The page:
Inscyption is a new deck-building and, at times, disturbing psychological horror game developed by Daniel Mullins Games. Published by Devolver Digital, it blends together a number of different genres; taking the player on a unique, unexpectedly dark adventure.
Does Inscryption deal the proper deck for a great game or, does it belong in an old storage unit next to some Magic cards?
Developer: Daniel Mullins Games
Publisher: Devolver Digital
Platforms: Windows PC (reviewed), Linux, Mac
Release Date: October 19th, 2021
Price: $19.99 USD
I admit I was apprehensive over yet another card game with excessive card effects and mechanics. In a very short span of time however, I realized I wasn’t just reading to get through it. I found myself intrigued.
It’s not just about playing with these cards, there’s more to the story here. Why am I in this cabin in the first place? Why can’t I see the face of the thing across the table? I can only see those creepy eyes.
Most games have the story clearly explained in some long-opening spectacular cinematic video. In Inscryption, it’s not. That’s one of the things that make it interesting. Everything is not laid out for you. One minute you’re working on building your playing deck, and the next you’re watching some real-world video footage of a guy finding a buried floppy disk in the woods… Titled “Insrcyption.”
It’s a compelling formula that keeps the player constantly craving to find out more, to uncover more of the mystery of just what Inscryption is. That being said, I expected this story to be fairly short.
Avoiding spoilers, I found myself surprised. I guessed fairly quickly that the end game was reached once I beat the creepy guy across the table from me, and that wasn’t the case at all. There was so much more.
Story aside, the gameplay keeps things fun. Inscryption is designed to easily let the player view the rules and the abilities of a particular card you’re either holding or going against. There’s no need to pause the game, find some “Journal” or rule section, and then explore that to find out how your card plays.
What the player is ultimately trying to do is build an adequate deck of cards to beat multiple-stage bosses. The strategy is to either defeat or outmaneuver the opposing cards (with varied attack and defense capabilities) and deal damage directly to the opponent; reflected on a scales.
When the scale dips too far from accumulated damage, that person loses. Eventually, they’ll reach the final showdown with the “Main” Boss. If you lose, your built deck will disappear, and you’ll head all the way back to the beginning to start again.
The really great thing about the game is that it gives you multiple paths to choose from to reach each stage boss. Depending on the path you pick, you’ll come across different upgrade stations.
These areas will allow you to modify different abilities on your cards, sacrifice certain cards to buff others, or just allow you to choose from a random assortment of new cards. There’s even an area where you get to name and pick the attributes of your own personal card. This keeps each playthrough fresh and exciting, and never feeling the same as the previous.
Even if you do get stuck or flustered, you find out fairly quickly that you can back away from the table and explore the room you’re in. This room has many mysteries to uncover, mostly in the form of puzzles which vary in complexity.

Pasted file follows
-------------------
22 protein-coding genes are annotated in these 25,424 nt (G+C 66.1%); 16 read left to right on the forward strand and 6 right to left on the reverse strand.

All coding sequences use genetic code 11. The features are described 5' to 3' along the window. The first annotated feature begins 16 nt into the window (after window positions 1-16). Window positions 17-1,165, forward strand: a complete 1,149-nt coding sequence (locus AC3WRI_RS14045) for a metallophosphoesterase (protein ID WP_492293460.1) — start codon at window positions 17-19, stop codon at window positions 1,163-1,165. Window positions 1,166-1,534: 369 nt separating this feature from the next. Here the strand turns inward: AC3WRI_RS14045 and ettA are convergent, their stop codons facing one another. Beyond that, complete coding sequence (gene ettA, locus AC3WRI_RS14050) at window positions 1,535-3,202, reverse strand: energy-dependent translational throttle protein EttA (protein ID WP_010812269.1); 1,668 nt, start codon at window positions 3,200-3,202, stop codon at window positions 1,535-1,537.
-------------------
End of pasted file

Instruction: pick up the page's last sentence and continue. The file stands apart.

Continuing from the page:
Occasionally, these can get a little frustrating and tedious, but it’s only because the story is so compelling you just want to get past it to get onto the next thing. You’ll uncover rare cards, cards essential to the story, and other items that will aid you on your quest.
In one section I found a small knife that was suddenly added to the gaming table. What did it do? Well, it turns out that it’s a bit of a failsafe to turn the tide of a battle you may be losing. The knife gives you the ability to remove one of your eyes, and place it on the scale to tip the damage done in your favor. Don’t worry though, you’ll get it back… Sort of.
Inscryption also does a great job with setting up a fitting atmosphere. I don’t necessarily agree with it being a horror game, but it does have some elements of that genre… The low lighting, blood soaked cards, sticking a knife in your eye. Quite a bit of detail is evident in your surroundings as well.
You can almost count the individual pages of the one book that sits on the table you’re playing on. There’s also a pretty interesting twist with the graphics after you get past the first act. The change was a little jarring, and at times there were some intense screen flashes. This isn’t necessarily a negative, but something to be aware of, especially if you’ve been playing in a dark room.
In addition to the video flashes, there are also a few spots with some equally intense audio, jarring to the point where I needed to lift my headphones off my head for just a moment or so. Just be prepared to turn your headphones or volume down. There’s no voice acting here, just subtitles, music and effects.
The music and effects further build on how great the game is… The sound of cards being dealt, the increased intensity in music when facing a boss, the sound of a hook smashing down on the table and taking one of your cards. It was all done so well, I can’t nearly find the words to give it enough praise.
I love Inscryption even more because I expected something entirely different. It does everything so well, and I’m itching to get back to playing already. This deck-building psychological horror is more than worth your time, and one hell of a great game.
Inscryption was reviewed on Windows PC using a review copy provided by Devolver Digital. You can find additional information about Niche Gamer’s review/ethics policy here.